- In the film version of The Hobbit: An Unexpected Journey, the dwarves fight the trolls instead of being captured by them one-by-one like they were in the book. They're winning, too, until the trolls grab Bilbo and threaten to kill him if the dwarves don't surrender. Thorin reluctantly agrees to this. Except the trolls don't let Bilbo go when he does so. They didn't even say that they would.
- Spoofed in the first The Naked Gun. Nordberg tries to kick in the door to a boat and surprise the criminals inside, but instead puts his foot though it, alerting them. Despite having a half dozen guns pointed at him, he still tries telling them to drop their weapons. One guy actually does so, to the disbelief of his fellows.
- Actually used in-universe in one of the Blake's 7 tie-in novels. Supercomputer and regular Deus ex Machina of the series, ORAC, informs Avon that, in their current circumstance, his only hope of survival is to surrender. Avon follows ORAC's advice, only to realize later that he could have escaped. He thus realizes that someone is controlling ORAC...
- The Eye of Argon: Grignr surrenders before a group of soldiers, and allows himself to be taken to the palace to be judged, only to immediately start fighting the soldiers once he is already in the palace. He even declares that he would rather die fighting than live his life in a cell... then why did he surrender in the first place??
- Invoked in the Babylon 5 backstory with the Battle of the Line, taking place during the Earth-Minbari War. Up until then, the Minbari win pretty much every engagement due to their vastly superior technology, greater physical strength, and fanatical determination rid the universe of humanity. The Battle of the Line is specifically supposed to be a Delaying Action by the last remaining human forces to try to hold off the superior enemy while Earth authorities evacuate as many people as they can. Then, the massive armada surrenders for no apparent reason. Not even an offer of peace or a cease-fire, a surrender. The only ones who know the real reason are members of the Grey Council (i.e. the people who run the Minbari Federation). During the battle, they capture a random human fighter pilot to study and find out that he has the soul of Valen, their ancient prophet/messiah. They assume that many humans are reincarnated Minbari, which means they've been killing their own people. Unwilling to let their warriors live with such guilt, the Council decides to keep the truth hidden. In fact, the "random human" is Jeffrey Sinclair, who is destined to go back in time to become Valen, so he's the real thing, not a reincarnation.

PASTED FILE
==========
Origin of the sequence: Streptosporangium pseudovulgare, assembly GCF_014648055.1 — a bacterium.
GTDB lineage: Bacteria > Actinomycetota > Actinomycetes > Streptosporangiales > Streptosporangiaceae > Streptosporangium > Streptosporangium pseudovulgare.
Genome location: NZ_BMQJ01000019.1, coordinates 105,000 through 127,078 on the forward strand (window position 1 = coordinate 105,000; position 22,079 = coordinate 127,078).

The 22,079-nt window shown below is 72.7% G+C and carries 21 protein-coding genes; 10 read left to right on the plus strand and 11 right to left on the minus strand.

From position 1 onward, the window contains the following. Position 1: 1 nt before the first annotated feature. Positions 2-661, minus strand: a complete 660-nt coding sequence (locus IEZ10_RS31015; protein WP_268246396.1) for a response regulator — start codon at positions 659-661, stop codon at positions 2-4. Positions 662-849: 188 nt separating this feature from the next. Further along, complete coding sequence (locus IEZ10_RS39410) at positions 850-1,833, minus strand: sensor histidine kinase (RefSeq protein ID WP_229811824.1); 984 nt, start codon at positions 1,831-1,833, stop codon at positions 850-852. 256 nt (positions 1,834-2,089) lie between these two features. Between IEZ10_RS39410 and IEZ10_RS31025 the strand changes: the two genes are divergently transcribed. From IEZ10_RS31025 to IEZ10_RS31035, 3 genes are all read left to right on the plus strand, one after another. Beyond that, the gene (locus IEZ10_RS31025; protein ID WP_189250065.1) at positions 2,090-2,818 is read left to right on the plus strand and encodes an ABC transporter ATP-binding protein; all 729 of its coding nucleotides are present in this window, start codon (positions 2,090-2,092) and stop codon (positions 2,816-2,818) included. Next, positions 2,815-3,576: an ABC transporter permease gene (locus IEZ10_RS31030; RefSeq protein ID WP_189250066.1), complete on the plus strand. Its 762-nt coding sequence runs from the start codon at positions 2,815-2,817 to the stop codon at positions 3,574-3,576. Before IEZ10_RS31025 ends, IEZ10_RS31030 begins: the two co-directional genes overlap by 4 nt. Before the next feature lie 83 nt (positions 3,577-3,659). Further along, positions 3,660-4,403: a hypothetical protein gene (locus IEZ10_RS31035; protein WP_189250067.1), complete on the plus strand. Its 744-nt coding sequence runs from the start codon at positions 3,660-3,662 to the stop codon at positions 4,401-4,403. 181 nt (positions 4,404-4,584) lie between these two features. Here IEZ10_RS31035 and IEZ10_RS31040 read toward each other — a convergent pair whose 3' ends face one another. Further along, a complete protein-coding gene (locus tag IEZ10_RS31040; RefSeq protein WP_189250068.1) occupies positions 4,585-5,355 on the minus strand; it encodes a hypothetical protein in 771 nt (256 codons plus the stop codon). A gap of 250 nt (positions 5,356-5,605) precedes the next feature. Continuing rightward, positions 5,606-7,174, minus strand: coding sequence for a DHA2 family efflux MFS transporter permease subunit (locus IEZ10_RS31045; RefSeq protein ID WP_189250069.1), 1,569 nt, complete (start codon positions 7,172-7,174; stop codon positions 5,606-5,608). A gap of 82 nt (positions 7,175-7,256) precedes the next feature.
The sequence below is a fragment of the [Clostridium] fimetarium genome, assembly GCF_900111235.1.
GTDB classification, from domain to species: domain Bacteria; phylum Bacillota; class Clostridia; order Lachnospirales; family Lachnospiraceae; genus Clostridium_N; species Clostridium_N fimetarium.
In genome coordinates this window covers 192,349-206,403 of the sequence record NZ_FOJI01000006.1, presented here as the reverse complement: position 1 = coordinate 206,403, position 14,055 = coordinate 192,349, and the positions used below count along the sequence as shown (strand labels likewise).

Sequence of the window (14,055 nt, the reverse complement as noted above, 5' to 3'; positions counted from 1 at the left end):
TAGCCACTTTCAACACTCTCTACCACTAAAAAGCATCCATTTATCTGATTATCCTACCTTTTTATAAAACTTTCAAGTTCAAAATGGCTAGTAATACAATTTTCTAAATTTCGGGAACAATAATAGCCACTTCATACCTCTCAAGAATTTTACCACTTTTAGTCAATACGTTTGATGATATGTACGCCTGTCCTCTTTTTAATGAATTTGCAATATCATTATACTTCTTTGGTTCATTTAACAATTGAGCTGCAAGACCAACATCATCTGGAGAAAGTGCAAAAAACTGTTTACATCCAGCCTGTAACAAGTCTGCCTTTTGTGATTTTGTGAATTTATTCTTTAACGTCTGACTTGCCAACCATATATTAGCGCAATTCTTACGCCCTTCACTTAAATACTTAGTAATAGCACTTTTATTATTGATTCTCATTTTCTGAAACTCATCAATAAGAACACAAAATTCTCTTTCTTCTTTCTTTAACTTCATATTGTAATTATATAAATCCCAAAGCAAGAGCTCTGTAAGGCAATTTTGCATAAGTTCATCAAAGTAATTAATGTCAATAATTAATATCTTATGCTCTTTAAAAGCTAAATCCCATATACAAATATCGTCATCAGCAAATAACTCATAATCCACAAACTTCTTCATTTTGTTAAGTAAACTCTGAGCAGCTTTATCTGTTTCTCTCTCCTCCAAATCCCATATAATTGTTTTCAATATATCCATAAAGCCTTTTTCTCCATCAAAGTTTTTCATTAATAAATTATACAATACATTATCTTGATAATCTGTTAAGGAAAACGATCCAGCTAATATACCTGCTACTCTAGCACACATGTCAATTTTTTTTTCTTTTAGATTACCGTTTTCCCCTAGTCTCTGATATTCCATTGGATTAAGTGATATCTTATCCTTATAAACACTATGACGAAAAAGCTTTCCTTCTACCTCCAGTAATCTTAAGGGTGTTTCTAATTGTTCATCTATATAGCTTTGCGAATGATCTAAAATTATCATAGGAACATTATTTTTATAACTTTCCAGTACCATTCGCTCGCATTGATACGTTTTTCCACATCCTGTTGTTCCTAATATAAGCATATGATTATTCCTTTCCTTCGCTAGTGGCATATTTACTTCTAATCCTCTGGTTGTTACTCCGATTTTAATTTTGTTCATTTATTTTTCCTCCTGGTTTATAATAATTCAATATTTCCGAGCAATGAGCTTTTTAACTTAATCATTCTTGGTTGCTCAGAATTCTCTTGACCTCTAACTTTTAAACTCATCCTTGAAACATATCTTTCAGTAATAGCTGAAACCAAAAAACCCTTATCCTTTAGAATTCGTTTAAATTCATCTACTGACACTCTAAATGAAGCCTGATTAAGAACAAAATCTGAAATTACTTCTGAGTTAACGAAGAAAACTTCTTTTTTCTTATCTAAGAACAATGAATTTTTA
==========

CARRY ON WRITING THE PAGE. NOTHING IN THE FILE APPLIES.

- Happens on Star Trek: Voyager whenever Voyager has to be seized for plot-related reasons. Given Captain Janeway's portrayal as The Determinator who's willing to self-destruct her own ship if necessary, it's rather noticeable. Examples include "Basics, Part One", "Waking Moments" and "Shattered".
- In Ninja Gaiden, Ryu surrenders to a few CIA agents pointing guns at him, right after he finished fighting through a level with dozens of enemies, including many who were armed with guns.
- In Assassin's Creed II, Giovani is a skilled assassin who has been in the business for years. The plot is set off by he and two of his sons being captured by fewer guards than his surviving son, Ezio handles in most fights in the game. Seriously. Pretty much every fight in the game involves more enemy soldiers than that in which the Master Assassin is captured.